Since the election and the humiliation of a hung parliament, “strong and stable” has become “weak and wobbly” and going cap in hand to the Democratic Unionist Party to prop her up looks like her own “coalition of chaos”.
On the day after the election, she made more poor judgements. She incensed Tory MPs by failing to apologise on TV to those MPs who had lost their seat, until she was ordered to by the 1922 Committee chairman Graham Brady.
When she appeared before a full meeting of the 1922 Committee, she recovered her position, telling Tory MPs candidly: “I got us into this mess and I’m going to get us out of it.”
Clinging on to power, she parted company with Ms Hill and Mr Timothy, bringing in Gavin Barwell, the former Housing Minister who lost his marginal seat of Croydon Central in the election.
But what looked like a good appointment at the time has now created more problems, with accusations that he failed to honour pledges to toughen up fire safety regulations when he was Housing Minister.
She was too weak to fire her Chancellor, Philip Hammond, in her reshuffle and bowed to demands to appoint a Deputy Prime Minister in all but name, her old university pal Damian Green.
To appease the Tory Right who feared the election result would lead to backsliding on Brexit, she brought the leading Leave campaigner Michael Gove into the Cabinet, less than a year after sacking him.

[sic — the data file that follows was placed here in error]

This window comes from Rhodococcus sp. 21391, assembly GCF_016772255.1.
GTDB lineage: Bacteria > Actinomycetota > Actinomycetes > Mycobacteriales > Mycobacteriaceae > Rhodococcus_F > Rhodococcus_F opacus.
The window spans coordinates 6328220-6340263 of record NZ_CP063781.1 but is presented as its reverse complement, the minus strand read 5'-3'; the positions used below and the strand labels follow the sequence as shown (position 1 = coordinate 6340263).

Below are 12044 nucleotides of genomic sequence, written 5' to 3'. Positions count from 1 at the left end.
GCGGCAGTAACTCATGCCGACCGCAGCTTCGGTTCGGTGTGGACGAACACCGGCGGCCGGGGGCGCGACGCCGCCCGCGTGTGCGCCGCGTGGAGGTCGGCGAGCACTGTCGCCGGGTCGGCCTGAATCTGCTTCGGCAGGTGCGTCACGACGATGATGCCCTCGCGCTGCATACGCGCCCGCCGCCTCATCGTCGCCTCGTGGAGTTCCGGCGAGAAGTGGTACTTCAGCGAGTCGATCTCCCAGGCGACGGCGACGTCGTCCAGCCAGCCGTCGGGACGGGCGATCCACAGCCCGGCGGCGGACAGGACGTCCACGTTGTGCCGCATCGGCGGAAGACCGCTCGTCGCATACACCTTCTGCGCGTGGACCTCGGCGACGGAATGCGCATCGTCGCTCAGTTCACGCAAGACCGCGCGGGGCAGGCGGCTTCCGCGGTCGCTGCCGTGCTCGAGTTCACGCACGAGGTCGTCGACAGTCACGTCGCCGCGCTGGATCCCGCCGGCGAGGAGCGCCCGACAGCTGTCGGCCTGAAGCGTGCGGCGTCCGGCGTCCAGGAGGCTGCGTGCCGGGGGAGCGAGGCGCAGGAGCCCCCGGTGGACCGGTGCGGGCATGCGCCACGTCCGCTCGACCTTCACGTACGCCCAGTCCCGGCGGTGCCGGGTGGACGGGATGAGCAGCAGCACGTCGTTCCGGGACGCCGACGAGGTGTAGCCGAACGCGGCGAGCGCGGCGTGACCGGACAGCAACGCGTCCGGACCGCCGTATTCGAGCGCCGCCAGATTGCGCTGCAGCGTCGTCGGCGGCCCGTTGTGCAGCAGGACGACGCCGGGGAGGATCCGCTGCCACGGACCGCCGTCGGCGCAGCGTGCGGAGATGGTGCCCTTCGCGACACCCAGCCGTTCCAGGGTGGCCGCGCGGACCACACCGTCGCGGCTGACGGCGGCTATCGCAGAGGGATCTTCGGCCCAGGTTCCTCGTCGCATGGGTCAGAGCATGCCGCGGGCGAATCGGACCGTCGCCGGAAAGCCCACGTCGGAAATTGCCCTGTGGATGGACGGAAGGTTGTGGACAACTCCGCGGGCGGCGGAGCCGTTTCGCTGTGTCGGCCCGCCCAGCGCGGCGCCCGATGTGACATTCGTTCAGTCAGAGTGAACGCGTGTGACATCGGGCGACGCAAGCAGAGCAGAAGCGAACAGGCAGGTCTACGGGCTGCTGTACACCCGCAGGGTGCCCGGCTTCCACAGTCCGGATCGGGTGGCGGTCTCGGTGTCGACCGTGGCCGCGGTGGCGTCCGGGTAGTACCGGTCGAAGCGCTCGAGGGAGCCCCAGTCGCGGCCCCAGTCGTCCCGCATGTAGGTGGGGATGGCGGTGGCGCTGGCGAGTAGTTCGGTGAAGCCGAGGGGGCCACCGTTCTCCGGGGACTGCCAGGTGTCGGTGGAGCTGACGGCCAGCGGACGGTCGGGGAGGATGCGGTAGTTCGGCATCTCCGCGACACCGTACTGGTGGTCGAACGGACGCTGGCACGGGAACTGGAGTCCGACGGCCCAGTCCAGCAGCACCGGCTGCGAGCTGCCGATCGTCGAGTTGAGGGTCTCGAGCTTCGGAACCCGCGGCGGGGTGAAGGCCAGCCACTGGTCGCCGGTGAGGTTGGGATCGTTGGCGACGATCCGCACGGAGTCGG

Then came the Grenfell Tower fire. She visited Kensington, but only met emergency services and not victims or those made homeless. In contrast, Mr Corbyn was seen giving those affected sympathetic hugs.
It wasn’t just Labour MPs who criticised her response. Tory politician-turned-TV pundit Michael Portillo said she should have been prepared to face residents’ anger, as London mayor Sadiq Khan had done earlier.
“She should have been there with the residents, which is what Jeremy Corbyn was,” said Mr Portillo on late-night TV. “She wanted an entirely controlled situation in which she didn’t use her humanity.
“The Prime Minister would have been shouted at by the residents, but she should have been willing to take that.”
The lack of humanity charge over the Kensington fire is potentially more serious than the “Maybot” jibes during the election. Showing emotion – or being able to fake it convincingly – is seen as a vital skill for a top politician.
She always says that’s not her style, but the robotic approach won’t help her in the weeks ahead, when she needs to do deals, make friends and win back the trust of Conservative MPs. Some hope on that after the election result.
In the next week or so, for example, she still has to seal a deal with the DUP, start Brexit negotiations with pesky Brussels bureaucrats and get her Queen’s Speech – drastically slimmed down because she has no Commons majority – though Parliament.
What could possibly go wrong?
Plenty! And if she’s ousted by her fractious party later this year – which is entirely possible – her “mensis horribilis” could suddenly become an “annus horribilis” too.